Gordon Parks bought his first camera in 1938 when he was 25 years old and living in Seattle, Washington. Up to that time, Parks did not have much of a life. Born in Kansas in 1912, Parks was one of 15 children and experienced the cruelties of racism when some white kids pitched him into • Read More »
Gordon Parks’ “Atmosphere of Crime” photos, the war in Iraq, a look back at William Manchester, and reader reactions: newsletter, Sept. 4, 2020September 6, 2020 | By Jim Stovall | No Comments | Filed in: journalism, newsletter, newspapers, photojournalism, reporters, writers, writing.
This newsletter was sent to everyone on Jim’s email list (2,531) on Friday, September 4, 2020. The idea rattling through in my head for the last few days has been “gentleness.” Our modern human world doesn’t put much stock in the idea of gentleness, but nature does. I’m lucky in that I get to • Read More »
Pablo Casals on staying young, an interesting blast from the past, and post-prison rehab: newsletter, Feb. 8, 2019February 11, 2019 | By Jim Stovall | No Comments | Filed in: journalism, newsletter, photojournalism, reporting.
This newsletter was sent to all of the subscribers on Jim’s list (2,912) on Friday, February 8, 2019. This week’s newsletter takes a short break from writers and writing (mostly) and explores a couple of other topics, such as post-prison rehabilitation and the interesting story of a 1960s folk music classic. But you can • Read More »
When it comes to paying a lasting tribute to veterans, few people can match the work of Josephine Herrick. Herrick was a professional photographer in the 1930s and 40s with a successful studio in New York City when the United States went to war in 1941. She organized a group of 35 fellow-photographers to take • Read More »
If you were a news photographer in the 20th century, you probably wanted to be like David Douglas Duncan — courageous, fearless, adventurous, and constantly seeing what others don’t see. Duncan died this past week at the age of 102. His legacy of photography — particularly combat photography — is unmatched. Here’s part of what • Read More »
The Federal Emergency Management Agency (FEMA) sends out photographers along with its emergency responders to record disasters wherever they occur. Here are some of those photos. Please remember the victims of this disaster by donating to the relief agency of your choice. My choice is the United Methodist Committee on Relief (UMCOR.org). Members of FEMA’s • Read More »
The suffrage ladies may not be done with me. Those were the women who, between 1910 and 1920, affected the most profound change in the make-up of the electorate in the history of the Republic. In 2013, Seeing Suffrage was published by the University of Tennessee Press. The book was about the 1913 Washington suffrage • Read More »
Americans waited nearly two years before the news media printed a combat photograph that showed a dead U.S. serviceman. The reasons for that wait were that such producing such photos are too shocking for the friends and families of the deceased and that the public’s morale and support for the war might be diminished.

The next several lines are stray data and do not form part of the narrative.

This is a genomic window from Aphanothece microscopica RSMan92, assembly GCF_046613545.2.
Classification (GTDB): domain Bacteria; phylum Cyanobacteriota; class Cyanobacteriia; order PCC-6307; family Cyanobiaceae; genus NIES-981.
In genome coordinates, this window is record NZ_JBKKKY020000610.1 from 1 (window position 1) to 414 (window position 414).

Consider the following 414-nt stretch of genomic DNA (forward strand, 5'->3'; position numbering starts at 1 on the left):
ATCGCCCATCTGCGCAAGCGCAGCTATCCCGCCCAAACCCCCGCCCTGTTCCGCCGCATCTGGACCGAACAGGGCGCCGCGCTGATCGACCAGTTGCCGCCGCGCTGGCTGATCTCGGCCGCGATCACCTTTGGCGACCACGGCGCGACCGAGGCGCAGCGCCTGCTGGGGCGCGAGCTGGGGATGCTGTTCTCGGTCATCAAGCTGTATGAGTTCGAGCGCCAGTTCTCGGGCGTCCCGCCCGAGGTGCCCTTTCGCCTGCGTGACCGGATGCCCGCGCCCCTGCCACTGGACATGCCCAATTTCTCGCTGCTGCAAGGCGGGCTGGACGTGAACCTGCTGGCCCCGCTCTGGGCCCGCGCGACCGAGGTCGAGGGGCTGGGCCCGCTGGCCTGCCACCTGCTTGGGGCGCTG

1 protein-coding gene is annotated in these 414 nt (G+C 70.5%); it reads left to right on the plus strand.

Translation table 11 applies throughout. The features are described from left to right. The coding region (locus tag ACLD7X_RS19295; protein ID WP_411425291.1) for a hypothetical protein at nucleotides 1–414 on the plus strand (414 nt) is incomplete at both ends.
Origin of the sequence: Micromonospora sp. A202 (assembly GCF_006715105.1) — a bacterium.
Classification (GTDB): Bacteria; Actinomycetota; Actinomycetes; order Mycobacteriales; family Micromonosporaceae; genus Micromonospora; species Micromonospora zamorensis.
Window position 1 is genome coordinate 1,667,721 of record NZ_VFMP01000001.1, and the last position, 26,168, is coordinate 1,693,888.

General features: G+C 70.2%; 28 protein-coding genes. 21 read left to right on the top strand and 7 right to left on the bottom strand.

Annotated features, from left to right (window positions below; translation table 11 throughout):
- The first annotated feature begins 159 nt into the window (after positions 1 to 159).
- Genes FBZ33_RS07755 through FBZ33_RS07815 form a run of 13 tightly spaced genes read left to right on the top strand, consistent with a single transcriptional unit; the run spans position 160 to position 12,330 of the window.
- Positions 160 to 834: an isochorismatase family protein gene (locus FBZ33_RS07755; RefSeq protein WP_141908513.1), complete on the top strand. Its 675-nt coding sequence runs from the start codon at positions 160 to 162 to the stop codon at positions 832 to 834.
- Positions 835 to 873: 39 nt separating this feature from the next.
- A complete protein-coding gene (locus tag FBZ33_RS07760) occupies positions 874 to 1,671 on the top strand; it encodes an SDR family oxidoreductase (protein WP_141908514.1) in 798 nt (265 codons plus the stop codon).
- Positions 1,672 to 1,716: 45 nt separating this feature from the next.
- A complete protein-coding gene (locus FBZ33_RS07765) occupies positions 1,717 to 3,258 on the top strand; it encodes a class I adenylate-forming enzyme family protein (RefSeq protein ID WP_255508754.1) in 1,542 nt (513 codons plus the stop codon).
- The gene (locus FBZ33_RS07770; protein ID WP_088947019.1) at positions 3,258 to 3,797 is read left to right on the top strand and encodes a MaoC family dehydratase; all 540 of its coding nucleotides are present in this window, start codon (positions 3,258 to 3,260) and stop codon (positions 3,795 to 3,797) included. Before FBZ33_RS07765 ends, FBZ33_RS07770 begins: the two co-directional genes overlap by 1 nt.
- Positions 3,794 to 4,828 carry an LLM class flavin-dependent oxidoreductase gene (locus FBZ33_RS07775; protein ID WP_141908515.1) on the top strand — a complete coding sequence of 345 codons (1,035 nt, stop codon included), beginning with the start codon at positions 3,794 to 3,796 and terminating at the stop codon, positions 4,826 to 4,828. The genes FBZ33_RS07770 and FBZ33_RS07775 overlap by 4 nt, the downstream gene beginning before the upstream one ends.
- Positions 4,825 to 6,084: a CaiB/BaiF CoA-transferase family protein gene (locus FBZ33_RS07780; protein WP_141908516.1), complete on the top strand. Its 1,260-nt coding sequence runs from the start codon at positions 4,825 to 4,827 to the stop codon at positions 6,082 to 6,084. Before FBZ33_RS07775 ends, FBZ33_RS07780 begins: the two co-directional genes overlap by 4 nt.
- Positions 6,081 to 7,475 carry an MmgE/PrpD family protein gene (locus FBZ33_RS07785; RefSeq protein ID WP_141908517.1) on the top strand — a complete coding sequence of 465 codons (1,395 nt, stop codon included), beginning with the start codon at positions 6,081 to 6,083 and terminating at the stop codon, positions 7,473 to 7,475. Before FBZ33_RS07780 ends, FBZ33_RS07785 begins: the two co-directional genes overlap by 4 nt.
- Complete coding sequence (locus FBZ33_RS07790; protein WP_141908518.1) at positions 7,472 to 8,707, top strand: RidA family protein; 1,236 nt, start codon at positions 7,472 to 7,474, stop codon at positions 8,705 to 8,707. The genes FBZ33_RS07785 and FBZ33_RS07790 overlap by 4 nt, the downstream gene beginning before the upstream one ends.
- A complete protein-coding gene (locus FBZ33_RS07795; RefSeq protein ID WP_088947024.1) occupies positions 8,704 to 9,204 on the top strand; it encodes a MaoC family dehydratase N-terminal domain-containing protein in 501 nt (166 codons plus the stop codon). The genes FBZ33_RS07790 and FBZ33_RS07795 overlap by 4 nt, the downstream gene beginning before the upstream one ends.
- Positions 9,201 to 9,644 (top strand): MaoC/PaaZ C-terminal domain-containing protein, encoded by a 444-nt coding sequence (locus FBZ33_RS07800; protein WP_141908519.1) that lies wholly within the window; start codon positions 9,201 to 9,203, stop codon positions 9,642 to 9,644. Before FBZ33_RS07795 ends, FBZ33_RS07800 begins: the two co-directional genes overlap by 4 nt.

The story of the Life magazine photo is an interesting one and demonstrates the controversy surrounding photographing the deceased, particularly those who have died in combat.
Below is a set of photographs of soldiers killed in battle during the Civil War.
That age was spawned by magazines, particularly Life magazine, which began publishing in 1936. You can find more about this topic at the Library of Congress’ American Memory web site, particularly in a collection from the 1930s and 1940s. It’s worth noting that many of the great photographers of this era were women such as Dorthea Lange, who took the often seen photograph of a migrant mother in the 1930s (left).
Discussion notes for practicing photojournalism on the web.
For those interested in photojournalism, this is one of the best organizations to be affiliated with. Visit the organization’s web site and find out what’s required to join. You’ll also find a lot more there.
Those of us who have advised students publications or web sites know the type: the young man or woman who wants to take pictures. Often there is no one who joins the staff who is more enthusiastic or who expresses more willingness to go to work. The problem is that person has little or no experience.
Daniel Okrent, the public editor of the New York Times, has written an excellent piece based on the decision by Times editors to run a picture of a grieving mother among a number of dead babies killed by the Dec. 26 tsunami in the Indian Ocean.
The rule is a simple one: Don’t change a photograph. Since accuracy and truth and all that are so central to the practice of journalism, you’d think that journalists, of all people, would get it. But sometimes they don’t, and when that happens, it’s always a shock, particularly when it happens at a big time news organization such as Newsweek.
If you know what you are after online, images don’t make much difference. That’s the implication of some of the research on how users use the web that has been reported this week.